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Contemplate Monica Keena’s career trajectory with this week’s Dawson’s Creek TV Club Classic reviews

Here’s what’s up in the world of TV for Tuesday, September 4. All times are Eastern.


Dawson’s Creek (11 a.m.): Given her roles as the queen bitch of Capeside High and resident comedic head case on a cultishly beloved Judd Apatow sitcom, Monica Keena’s acting career ought to amount to more than a brief run on Entourage and pervy results from Google searches. Yet while her Dawson’s Creek and Undeclared co-stars receive nominations for Academy Awards, write and star in blockbuster comedies, and parody themselves on Don’t Trust The B----- In Apt. 23, the brightest upcoming light on Keena’s IMDb page involves playing would-be presidential assassin/Manson Family member “Squeaky” Fromme. Perhaps Brandon Nowalk, in his reviews of “High Risk Behavior” and “Sex, She Wrote” can enlighten us as to why Keena is yet to turn up as a background player in a Seth Rogen-Judd Apatow collaboration. 


MasterChef (Fox, 9 p.m.): After filling as much dead summer air as possible, MasterChef stretches its finale across two weeks, thus assuring Fox it need not dig up any programming free of cooking, dancing, Gordon Ramsay, or gross hotels until The X Factor returns. In other words, Phil Dyess-Nugent needs Demi Lovato now more than ever.

White Collar (USA, 9 p.m.): Neal and company stake out a museum in order to foil a spree of artifact thefts. If Kenny Herzog gets his wish, this will turn out to be the most thrilling homage to From The Mixed-Up Files Of Mrs. Basil E. Frankweiler ever committed to the small screen.


Home Movies (3 p.m.): The Kafka opera gets all the glory, but Duane’s PSA from “Marbles” is Erik Adams’ pick for the first season of Home Movies’ greatest hit. Don’t put marbles in your nose, kids. Put them in there. Do not put them in there. 


2012 Democratic National Convention (Various networks, 7 p.m.): The first official day of the convention only merits a night’s worth of coverage from PBS and the cable-news outlets; the broadcast networks, which can’t be bothered by an early convention day that doesn’t include performances by James Taylor, Jeff Bridges, and Janelle Monáe, cover day one with late-night newscasts.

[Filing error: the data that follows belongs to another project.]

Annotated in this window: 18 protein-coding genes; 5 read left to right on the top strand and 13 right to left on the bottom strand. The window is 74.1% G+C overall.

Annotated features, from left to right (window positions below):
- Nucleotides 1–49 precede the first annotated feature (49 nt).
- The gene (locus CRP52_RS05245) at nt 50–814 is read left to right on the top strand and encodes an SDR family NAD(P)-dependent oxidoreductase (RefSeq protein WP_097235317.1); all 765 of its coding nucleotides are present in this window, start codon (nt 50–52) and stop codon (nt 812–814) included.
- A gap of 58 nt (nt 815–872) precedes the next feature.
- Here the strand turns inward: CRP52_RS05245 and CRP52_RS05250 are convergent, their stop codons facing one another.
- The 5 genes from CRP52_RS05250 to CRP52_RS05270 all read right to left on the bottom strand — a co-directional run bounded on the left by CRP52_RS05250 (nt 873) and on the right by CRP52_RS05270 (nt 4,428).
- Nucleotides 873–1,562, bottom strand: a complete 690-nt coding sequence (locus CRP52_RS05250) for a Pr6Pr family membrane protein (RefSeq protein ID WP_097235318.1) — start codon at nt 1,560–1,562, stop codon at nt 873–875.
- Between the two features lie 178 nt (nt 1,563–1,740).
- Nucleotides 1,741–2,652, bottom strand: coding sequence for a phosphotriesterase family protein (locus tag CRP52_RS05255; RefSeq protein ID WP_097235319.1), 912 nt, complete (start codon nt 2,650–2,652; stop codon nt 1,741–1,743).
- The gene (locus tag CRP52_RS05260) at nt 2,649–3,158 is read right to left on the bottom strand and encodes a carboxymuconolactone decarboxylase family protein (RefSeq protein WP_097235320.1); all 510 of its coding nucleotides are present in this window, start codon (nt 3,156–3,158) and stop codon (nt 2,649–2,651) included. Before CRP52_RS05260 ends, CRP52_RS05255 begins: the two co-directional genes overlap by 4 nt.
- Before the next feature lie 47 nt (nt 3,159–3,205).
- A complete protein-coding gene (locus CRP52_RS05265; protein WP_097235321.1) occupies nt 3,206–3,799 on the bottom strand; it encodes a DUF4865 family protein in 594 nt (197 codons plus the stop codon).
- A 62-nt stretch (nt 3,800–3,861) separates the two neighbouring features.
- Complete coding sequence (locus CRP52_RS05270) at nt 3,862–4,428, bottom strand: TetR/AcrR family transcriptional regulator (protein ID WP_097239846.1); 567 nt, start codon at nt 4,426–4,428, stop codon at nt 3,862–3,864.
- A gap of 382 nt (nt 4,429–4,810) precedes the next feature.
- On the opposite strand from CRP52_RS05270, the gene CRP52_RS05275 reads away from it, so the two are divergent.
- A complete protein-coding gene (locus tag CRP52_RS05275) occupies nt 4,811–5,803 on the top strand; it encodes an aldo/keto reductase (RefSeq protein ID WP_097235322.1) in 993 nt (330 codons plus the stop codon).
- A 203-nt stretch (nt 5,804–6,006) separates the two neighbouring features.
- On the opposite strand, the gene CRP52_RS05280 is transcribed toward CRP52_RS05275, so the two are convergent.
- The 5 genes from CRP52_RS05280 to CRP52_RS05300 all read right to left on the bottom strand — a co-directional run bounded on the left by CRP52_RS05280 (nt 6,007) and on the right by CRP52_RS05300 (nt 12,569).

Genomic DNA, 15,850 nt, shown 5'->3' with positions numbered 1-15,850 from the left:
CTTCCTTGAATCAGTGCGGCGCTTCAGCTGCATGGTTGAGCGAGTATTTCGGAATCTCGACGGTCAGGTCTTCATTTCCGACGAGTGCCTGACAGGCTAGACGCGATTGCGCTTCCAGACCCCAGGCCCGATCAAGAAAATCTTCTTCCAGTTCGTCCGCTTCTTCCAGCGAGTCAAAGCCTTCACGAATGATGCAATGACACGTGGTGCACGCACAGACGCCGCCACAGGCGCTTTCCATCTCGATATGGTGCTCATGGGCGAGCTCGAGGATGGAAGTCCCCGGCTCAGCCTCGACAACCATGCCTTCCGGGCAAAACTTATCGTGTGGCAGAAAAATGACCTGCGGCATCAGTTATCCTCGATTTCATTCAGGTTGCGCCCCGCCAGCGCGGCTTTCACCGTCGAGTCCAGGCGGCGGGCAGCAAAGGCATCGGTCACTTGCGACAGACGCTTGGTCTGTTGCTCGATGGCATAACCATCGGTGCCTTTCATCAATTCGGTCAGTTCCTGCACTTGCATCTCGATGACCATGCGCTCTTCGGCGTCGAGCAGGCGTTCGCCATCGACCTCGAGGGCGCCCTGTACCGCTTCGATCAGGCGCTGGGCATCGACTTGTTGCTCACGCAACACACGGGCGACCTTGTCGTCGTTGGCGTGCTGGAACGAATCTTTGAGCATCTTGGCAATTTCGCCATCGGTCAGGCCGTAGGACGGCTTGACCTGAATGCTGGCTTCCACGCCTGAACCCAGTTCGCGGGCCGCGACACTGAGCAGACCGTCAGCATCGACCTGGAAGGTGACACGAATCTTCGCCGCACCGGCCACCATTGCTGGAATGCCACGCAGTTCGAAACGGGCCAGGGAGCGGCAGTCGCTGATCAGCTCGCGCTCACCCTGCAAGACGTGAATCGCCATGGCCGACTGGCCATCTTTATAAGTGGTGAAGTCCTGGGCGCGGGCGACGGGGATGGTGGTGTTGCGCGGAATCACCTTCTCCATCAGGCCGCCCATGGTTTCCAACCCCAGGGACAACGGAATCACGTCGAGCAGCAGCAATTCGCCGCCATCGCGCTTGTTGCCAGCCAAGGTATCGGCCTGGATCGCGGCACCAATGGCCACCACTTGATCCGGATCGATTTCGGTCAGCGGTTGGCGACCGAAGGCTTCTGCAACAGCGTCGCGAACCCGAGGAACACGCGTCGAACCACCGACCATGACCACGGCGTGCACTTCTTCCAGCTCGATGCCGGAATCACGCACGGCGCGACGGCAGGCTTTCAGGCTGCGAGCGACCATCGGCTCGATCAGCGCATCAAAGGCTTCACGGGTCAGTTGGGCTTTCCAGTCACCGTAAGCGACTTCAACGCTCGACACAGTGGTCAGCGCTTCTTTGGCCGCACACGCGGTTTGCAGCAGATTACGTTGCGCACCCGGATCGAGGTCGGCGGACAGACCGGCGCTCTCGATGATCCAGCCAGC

Beverly Hills Nannies (ABC Family 9 p.m.): Excessive drinking, overwhelming plans for a baptism party, and feuding nannies? Yes, all those items in the plot synopsis make it sound like Beverly Hills Nannies did a bang-up job saving all the crazy for its season finale

Flipping Out (Bravo, 9 p.m.): It’s been a long time since this reality series was about flipping houses—the ailing U.S. housing market took care of that; season six, beginning tonight, focuses more on Jeff Lewis’ interior design clients. But is any Bravo series truly about anything more than its well-groomed stars sniping at and bitching about one another?

Happy Endings (ABC, 9:30 p.m.): Convention season and post-Labor Day doldrums are keeping new episodes of TV at bay—enjoy this rerun of the Happy Endings half-hour where Zachary Knighton seduces all his friends in their dreams.

The Thin Blue Line (Flix, 8 p.m.): Errol Morris’ documentary about a falsely accused death-row inmate spurred the regrettable trend of dramatic reenactments in documentary films—but don’t hold that against this engaging testament to art’s ability to affect social change.

Mr. Blandings Builds His Dream House (TCM, 8 p.m.): Cary Grant and Myrna Loy attempt to get out of the city and into a country-home fantasy that turns out to be more trouble than it’s worth—but at least it provides the source for plenty of rapid-fire patter.

MLB Baseball: Yankees at Rays (ESPN, 8 p.m.): Tampa Bay’s in the running for the American League Wild Card playoff, but it improving their chances in that department involves some wins against the division-leading Yankees.


The L.A. Complex: Turns out Labour Day is celebrated on the same day as its American, “u”-less counterpart. However, that didn’t stop the Los Angeles-dwelling Canadians of The L.A. Complex from airing a new episode on Labour/Labor Day—and Phil Dyess-Nugent put down his hot dog just long enough to type out some thoughts on the hour.